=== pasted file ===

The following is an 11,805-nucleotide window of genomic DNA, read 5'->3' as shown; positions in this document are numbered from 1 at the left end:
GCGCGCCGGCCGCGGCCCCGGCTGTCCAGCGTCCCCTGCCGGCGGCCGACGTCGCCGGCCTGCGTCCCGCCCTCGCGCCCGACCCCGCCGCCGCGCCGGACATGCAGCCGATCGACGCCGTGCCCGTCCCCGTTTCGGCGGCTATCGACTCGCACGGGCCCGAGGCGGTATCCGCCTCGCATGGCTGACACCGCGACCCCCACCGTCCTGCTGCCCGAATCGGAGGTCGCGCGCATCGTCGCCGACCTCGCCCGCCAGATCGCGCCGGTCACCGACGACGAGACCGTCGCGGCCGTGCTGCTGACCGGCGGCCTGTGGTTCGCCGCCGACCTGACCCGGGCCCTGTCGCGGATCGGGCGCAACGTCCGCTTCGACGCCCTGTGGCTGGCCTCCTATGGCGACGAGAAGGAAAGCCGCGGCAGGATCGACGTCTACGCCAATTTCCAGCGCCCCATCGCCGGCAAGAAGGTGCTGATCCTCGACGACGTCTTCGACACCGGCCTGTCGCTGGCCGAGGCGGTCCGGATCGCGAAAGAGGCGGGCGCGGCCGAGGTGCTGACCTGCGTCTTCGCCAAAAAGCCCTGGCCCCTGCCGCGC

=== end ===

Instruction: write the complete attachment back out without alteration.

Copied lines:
The following is an 11,805-nucleotide window of genomic DNA, read 5'->3' as shown; positions in this document are numbered from 1 at the left end:
GCGCGCCGGCCGCGGCCCCGGCTGTCCAGCGTCCCCTGCCGGCGGCCGACGTCGCCGGCCTGCGTCCCGCCCTCGCGCCCGACCCCGCCGCCGCGCCGGACATGCAGCCGATCGACGCCGTGCCCGTCCCCGTTTCGGCGGCTATCGACTCGCACGGGCCCGAGGCGGTATCCGCCTCGCATGGCTGACACCGCGACCCCCACCGTCCTGCTGCCCGAATCGGAGGTCGCGCGCATCGTCGCCGACCTCGCCCGCCAGATCGCGCCGGTCACCGACGACGAGACCGTCGCGGCCGTGCTGCTGACCGGCGGCCTGTGGTTCGCCGCCGACCTGACCCGGGCCCTGTCGCGGATCGGGCGCAACGTCCGCTTCGACGCCCTGTGGCTGGCCTCCTATGGCGACGAGAAGGAAAGCCGCGGCAGGATCGACGTCTACGCCAATTTCCAGCGCCCCATCGCCGGCAAGAAGGTGCTGATCCTCGACGACGTCTTCGACACCGGCCTGTCGCTGGCCGAGGCGGTCCGGATCGCGAAAGAGGCGGGCGCGGCCGAGGTGCTGACCTGCGTCTTCGCCAAAAAGCCCTGGCCCCTGCCGCGC